Many content teachers feel neither qualified, nor able,
to meet the needs of multilingual learners (MLs). We experienced this
phenomenon in a history methods course for preservice teachers when, after a
lesson on creating language objectives for MLs, one student commented, “I am
not qualified to do this.…I don’t even speak a lick of Spanish.”
Rose (2010) believe that teachers expressing such uncertainty should not be
held accountable for their reticence to embrace the role of language teacher,
as “we still need to know more concerning what baseline knowledge and
understandings prospective teachers bring with them” (p. 404) and how this
baseline knowledge may pose difficulties for teachers. However, when teacher
educators encounter such situations, practical strategies can help prospective
teachers embrace this role.
Brisk (2020, personal correspondence), a renowned TESOL scholar, notes that
when presented with such comments, instructors should “push back as soon as
possible.” She offered two strategies for doing so.
statistics with your preservice teachers that reveal almost all new teachers
will have MLs in their class at some point in their career. For example,
telling them that more than 10% of all public school students in the United
States are MLs, or presenting them with the exact percentage of MLs in their
state, can have a great impact (U.S. Department of Education, 2020). Presenting
content teachers who have limited ML teaching experience with hard statistics
can help guide them to embrace the role of language teacher.
2. Try “Language Shock
shock lessons, students
- encounter culturally
distant historical texts,
are taught a history lesson
in a foreign language, or
are assigned to interview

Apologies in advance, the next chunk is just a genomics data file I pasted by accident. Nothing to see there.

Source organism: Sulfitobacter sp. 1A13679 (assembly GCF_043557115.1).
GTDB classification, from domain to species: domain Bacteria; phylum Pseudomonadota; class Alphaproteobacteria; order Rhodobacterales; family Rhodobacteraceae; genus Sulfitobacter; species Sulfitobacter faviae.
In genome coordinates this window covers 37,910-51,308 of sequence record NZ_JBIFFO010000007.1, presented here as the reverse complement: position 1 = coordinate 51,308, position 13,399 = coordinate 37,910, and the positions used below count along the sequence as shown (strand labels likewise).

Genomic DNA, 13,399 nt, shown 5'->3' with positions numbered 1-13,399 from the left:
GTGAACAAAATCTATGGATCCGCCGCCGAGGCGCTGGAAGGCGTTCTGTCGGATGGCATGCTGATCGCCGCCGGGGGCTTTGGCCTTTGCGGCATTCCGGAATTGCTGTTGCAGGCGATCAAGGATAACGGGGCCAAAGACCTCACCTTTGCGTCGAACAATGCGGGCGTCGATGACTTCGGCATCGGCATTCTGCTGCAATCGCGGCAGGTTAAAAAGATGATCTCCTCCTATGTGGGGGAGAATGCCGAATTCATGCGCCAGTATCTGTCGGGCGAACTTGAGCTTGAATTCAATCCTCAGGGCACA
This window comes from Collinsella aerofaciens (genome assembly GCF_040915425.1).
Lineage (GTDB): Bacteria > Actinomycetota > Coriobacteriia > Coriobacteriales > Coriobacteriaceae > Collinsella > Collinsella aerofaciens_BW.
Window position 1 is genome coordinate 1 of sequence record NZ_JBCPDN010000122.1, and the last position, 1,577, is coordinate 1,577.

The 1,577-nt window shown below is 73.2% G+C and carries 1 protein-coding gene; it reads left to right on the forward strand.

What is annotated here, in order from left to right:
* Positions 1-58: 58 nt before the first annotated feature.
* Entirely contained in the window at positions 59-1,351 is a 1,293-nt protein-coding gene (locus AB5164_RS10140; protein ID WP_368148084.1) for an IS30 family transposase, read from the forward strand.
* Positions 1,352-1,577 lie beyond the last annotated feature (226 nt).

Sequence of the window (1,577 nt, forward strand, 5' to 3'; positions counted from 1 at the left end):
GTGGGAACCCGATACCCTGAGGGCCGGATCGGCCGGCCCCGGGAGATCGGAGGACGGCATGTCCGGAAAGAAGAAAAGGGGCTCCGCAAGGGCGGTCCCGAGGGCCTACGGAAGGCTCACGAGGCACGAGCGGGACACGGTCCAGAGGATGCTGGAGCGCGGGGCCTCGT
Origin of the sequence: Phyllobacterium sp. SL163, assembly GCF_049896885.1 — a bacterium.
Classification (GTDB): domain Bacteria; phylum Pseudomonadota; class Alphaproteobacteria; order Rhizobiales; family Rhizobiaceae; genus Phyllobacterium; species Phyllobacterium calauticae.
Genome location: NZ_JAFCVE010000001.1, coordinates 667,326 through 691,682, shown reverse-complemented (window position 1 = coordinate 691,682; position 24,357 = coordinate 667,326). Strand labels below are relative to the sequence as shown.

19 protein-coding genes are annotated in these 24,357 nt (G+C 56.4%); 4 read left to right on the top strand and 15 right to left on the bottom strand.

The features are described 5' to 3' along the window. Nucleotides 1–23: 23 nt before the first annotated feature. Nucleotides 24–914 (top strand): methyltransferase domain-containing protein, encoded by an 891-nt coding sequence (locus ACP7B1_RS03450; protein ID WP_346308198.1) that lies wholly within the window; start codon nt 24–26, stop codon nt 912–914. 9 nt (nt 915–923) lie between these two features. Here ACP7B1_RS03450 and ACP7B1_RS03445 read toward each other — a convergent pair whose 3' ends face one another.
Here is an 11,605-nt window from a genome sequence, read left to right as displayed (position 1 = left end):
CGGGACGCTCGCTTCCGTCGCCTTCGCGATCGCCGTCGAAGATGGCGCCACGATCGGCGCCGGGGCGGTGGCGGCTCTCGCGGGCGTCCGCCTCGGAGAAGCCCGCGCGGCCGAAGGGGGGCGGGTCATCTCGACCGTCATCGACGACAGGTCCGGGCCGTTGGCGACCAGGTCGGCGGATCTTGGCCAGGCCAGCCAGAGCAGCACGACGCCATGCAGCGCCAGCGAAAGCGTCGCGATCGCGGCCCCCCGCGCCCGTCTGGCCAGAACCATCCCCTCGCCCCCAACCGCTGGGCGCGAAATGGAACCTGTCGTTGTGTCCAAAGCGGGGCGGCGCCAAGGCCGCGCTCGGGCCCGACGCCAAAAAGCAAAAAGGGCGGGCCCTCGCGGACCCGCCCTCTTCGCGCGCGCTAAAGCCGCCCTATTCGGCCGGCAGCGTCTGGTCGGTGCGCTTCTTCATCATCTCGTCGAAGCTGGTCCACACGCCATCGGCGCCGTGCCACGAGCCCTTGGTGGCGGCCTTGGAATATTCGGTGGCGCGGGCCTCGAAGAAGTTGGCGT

an ML about their home county’s history.
sees language shock lessons as a way to help inexperienced teachers build
empathy for MLs by “dispelling harmful attitudes and inaccurate stereotypes”
(Jimenez & Rose, 2010, p. 405), which preservice teachers may hold. As
Jimenez and Rose (2010) maintain, the more positive experiences preservice
teachers have with MLs and their linguistic communities, the more likely they
will be to “identify with the struggles and strengths of their students” (p.
404). Such lessons also represent opportunities for teachers possessing the
technical knowledge to teach MLs (i.e., a toolbox of language-focused
activities) to truly embrace the role of language teacher at emotional as well
as intellectual levels.
these suggestions complement one another: The statistics set a context for understanding
the nature of the challenge—it’s not going away. You will need to deal with
this matter. The suggested activities offer teachers strategies for building
empathy with MLs, to see them not as foreign and different, but as very real
people, with genuine needs and interests, a far better attitude to bring to
one’s classroom teaching than seeing MLs as an insurmountable challenge.
T., & Rose, B. C. (2010). Knowing how to know: Building meaningful
relationships through instruction that meets the needs of students learning
English. Journal of Teacher Education, 61(5), 403–412.
of Education. Institute of Education Sciences, National Center for Education
Statistics. (2020) English language learners in public schools. https://nces.ed.gov/programs/coe/indicator_cgf.asp
Agostinelli spent the past decade teaching
English in the United States and Korea in both K–12 and higher education
settings. His passion for teaching has led to an interest in researching and
writing about language education in international contexts. He is currently
pursuing a PhD in education from Boston College.
McQuillan, an associate professor in the
Lynch School of Education & Human Development at Boston College, has a
PhD in cultural anthropology from Brown University. He teaches courses on
curriculum theories, qualitative research, and history methods. His research
focuses on educational change examined through the lens of complexity